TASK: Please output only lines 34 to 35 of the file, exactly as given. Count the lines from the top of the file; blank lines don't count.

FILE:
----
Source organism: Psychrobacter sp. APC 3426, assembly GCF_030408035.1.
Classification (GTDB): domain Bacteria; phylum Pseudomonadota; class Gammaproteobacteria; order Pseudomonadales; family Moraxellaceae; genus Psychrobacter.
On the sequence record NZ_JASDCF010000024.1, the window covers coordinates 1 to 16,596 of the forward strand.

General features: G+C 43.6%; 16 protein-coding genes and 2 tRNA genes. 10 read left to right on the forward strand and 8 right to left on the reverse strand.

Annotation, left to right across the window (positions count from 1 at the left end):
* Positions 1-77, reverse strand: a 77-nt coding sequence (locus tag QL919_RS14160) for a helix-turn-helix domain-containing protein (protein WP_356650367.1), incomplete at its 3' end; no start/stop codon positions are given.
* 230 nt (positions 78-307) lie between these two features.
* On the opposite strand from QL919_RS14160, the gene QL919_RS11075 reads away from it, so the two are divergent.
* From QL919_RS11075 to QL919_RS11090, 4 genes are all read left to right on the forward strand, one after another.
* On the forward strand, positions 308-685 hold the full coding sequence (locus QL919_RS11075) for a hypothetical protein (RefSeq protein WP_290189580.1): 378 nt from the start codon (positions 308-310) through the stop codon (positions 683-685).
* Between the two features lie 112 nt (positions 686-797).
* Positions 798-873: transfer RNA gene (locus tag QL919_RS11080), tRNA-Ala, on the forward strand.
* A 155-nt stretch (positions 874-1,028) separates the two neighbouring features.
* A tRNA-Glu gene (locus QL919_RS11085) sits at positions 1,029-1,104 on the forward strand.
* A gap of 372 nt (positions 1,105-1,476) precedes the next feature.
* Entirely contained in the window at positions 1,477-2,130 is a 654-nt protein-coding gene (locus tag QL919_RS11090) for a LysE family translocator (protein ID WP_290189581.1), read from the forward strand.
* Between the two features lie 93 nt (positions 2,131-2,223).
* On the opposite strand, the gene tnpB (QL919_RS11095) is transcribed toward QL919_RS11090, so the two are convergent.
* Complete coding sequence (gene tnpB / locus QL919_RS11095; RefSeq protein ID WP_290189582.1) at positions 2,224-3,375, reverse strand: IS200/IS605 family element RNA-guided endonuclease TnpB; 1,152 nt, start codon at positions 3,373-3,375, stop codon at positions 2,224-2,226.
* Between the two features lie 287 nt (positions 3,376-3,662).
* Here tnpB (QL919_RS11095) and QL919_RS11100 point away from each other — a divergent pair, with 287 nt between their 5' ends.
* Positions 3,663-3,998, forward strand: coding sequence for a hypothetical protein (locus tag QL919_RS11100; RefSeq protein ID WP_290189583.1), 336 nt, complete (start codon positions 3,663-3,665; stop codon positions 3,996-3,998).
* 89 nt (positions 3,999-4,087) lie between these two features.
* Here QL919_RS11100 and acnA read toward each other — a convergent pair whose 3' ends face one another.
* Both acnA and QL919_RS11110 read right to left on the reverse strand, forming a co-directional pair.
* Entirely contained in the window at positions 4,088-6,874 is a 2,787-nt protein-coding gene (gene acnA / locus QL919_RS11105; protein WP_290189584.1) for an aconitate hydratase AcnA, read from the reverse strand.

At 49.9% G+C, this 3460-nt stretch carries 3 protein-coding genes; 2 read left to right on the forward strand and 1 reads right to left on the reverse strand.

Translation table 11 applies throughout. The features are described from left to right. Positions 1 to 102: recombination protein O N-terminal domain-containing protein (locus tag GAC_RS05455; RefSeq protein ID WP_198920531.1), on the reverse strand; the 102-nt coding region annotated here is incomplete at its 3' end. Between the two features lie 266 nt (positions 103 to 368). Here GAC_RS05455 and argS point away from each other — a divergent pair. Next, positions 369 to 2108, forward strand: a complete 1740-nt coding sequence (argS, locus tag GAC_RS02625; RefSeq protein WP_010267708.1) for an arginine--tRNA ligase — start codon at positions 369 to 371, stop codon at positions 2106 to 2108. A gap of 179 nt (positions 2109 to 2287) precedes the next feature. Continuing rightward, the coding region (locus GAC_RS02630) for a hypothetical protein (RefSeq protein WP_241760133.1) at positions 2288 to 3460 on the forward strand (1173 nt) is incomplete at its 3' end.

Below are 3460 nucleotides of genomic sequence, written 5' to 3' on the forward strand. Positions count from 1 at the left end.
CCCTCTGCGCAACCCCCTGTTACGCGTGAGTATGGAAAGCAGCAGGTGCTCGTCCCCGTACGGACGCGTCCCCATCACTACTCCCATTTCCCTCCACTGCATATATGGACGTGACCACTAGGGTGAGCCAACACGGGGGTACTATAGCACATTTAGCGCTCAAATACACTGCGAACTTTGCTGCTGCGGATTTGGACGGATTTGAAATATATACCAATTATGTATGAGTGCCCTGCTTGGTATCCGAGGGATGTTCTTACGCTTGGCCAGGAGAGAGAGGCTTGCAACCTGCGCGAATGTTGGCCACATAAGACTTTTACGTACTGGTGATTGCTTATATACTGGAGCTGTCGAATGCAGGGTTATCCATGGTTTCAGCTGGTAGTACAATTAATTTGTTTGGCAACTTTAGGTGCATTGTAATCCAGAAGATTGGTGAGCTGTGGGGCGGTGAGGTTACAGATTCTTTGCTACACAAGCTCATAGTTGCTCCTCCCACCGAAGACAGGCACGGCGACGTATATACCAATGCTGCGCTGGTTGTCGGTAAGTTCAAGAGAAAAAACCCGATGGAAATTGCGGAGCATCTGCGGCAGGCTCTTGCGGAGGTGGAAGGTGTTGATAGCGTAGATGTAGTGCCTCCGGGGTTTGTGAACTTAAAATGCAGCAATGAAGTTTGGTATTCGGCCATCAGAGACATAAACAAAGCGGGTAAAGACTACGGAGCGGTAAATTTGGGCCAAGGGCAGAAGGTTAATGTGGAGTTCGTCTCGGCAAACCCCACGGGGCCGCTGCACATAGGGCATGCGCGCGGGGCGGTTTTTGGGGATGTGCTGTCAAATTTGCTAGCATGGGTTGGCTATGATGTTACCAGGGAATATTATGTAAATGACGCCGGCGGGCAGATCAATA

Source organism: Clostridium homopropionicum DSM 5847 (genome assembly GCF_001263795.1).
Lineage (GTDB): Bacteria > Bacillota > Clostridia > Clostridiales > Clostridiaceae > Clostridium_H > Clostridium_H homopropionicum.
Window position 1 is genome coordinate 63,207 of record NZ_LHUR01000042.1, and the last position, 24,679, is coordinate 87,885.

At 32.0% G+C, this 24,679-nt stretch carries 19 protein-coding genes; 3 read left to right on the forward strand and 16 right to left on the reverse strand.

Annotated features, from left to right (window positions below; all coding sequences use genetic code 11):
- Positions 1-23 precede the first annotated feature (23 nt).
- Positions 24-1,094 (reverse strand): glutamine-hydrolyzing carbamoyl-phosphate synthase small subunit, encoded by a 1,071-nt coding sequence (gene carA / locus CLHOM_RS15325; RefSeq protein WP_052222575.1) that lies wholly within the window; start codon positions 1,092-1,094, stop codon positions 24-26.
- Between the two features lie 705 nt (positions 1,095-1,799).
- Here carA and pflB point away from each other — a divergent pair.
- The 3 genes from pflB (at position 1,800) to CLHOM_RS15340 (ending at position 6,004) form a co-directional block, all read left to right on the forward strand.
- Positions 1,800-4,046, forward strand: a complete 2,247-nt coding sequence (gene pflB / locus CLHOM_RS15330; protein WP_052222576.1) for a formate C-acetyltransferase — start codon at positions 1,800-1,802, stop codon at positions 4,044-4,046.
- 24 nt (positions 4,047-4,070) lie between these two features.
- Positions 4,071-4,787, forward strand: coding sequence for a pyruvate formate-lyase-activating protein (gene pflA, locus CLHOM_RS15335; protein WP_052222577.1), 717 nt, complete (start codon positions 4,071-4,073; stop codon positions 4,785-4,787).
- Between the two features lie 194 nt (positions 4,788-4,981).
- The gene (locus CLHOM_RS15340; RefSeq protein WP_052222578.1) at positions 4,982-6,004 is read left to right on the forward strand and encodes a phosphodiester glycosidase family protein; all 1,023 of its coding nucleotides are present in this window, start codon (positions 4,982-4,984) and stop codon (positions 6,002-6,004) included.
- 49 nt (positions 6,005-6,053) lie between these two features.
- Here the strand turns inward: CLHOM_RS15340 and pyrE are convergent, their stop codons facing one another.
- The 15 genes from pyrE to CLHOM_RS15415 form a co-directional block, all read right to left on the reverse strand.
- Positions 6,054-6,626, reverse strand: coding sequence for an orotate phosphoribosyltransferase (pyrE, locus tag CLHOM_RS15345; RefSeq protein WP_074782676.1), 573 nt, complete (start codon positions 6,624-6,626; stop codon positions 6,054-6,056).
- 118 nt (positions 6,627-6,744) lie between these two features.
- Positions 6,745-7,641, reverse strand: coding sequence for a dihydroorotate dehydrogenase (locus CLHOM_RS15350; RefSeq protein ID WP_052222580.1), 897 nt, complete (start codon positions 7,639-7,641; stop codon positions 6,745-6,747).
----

At 32.0% G+C, this 24,679-nt stretch carries 19 protein-coding genes; 3 read left to right on the forward strand and 16 right to left on the reverse strand.

Annotated features, from left to right (window positions below; all coding sequences use genetic code 11):